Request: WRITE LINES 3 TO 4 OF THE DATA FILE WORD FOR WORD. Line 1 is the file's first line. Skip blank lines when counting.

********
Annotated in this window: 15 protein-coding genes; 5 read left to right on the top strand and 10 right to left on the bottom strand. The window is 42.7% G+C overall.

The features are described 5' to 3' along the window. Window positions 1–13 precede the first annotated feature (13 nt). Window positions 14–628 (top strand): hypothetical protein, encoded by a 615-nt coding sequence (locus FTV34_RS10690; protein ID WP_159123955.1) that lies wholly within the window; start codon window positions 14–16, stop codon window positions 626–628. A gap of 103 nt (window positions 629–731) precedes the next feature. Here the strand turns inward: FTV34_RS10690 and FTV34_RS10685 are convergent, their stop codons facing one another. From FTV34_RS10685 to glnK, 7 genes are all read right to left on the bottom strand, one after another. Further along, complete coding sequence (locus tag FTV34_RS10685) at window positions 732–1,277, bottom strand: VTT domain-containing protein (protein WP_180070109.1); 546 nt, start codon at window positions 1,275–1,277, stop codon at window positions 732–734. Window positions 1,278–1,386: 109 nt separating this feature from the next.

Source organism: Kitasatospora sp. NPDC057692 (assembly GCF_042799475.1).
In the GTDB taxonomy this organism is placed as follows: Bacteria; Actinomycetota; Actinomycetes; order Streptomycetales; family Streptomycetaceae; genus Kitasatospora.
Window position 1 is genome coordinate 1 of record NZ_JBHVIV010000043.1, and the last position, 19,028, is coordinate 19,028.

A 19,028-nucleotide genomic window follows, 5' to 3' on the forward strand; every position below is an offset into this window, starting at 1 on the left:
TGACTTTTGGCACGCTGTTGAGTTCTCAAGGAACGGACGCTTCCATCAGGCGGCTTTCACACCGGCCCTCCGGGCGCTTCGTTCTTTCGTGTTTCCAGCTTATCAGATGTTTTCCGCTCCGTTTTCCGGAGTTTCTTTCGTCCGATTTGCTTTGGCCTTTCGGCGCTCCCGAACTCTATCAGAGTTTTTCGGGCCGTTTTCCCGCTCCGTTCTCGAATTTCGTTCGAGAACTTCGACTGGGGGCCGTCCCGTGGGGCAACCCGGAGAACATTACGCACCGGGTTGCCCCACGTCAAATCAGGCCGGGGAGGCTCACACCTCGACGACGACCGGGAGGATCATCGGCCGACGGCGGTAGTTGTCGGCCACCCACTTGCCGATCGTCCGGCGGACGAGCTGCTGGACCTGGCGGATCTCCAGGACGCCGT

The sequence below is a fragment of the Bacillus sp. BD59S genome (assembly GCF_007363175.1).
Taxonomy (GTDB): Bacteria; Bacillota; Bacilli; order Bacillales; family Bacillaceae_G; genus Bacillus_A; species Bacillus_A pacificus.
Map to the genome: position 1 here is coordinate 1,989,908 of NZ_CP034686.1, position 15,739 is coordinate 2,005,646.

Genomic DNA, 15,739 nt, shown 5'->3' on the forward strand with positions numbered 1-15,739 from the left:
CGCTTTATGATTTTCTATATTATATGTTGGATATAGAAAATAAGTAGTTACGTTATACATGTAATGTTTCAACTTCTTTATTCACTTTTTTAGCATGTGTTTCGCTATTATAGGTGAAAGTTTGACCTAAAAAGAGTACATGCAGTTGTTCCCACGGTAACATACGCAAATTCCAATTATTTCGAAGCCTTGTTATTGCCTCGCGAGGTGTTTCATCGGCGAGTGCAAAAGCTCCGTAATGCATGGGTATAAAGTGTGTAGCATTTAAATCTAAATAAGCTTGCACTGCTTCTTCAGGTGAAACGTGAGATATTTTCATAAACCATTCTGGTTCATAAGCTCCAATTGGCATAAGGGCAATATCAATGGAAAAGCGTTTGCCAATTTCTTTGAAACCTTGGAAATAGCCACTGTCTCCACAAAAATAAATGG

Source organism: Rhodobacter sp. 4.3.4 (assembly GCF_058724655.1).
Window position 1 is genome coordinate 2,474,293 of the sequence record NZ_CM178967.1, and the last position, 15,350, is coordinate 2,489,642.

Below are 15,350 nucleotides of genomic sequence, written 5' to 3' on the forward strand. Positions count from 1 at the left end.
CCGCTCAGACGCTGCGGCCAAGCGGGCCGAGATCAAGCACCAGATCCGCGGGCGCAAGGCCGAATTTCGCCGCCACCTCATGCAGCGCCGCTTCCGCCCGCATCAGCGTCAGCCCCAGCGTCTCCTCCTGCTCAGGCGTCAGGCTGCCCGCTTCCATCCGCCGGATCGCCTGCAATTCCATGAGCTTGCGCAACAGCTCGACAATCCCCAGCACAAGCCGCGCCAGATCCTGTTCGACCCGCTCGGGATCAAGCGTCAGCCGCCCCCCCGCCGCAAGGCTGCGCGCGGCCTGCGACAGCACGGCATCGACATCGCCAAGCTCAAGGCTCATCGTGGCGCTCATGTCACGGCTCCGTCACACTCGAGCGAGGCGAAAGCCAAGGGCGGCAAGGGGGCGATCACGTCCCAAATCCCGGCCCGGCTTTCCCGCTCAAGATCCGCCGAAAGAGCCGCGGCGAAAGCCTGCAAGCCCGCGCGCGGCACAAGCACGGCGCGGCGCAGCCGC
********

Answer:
Source organism: Kitasatospora sp. NPDC057692 (assembly GCF_042799475.1).
In the GTDB taxonomy this organism is placed as follows: Bacteria; Actinomycetota; Actinomycetes; order Streptomycetales; family Streptomycetaceae; genus Kitasatospora.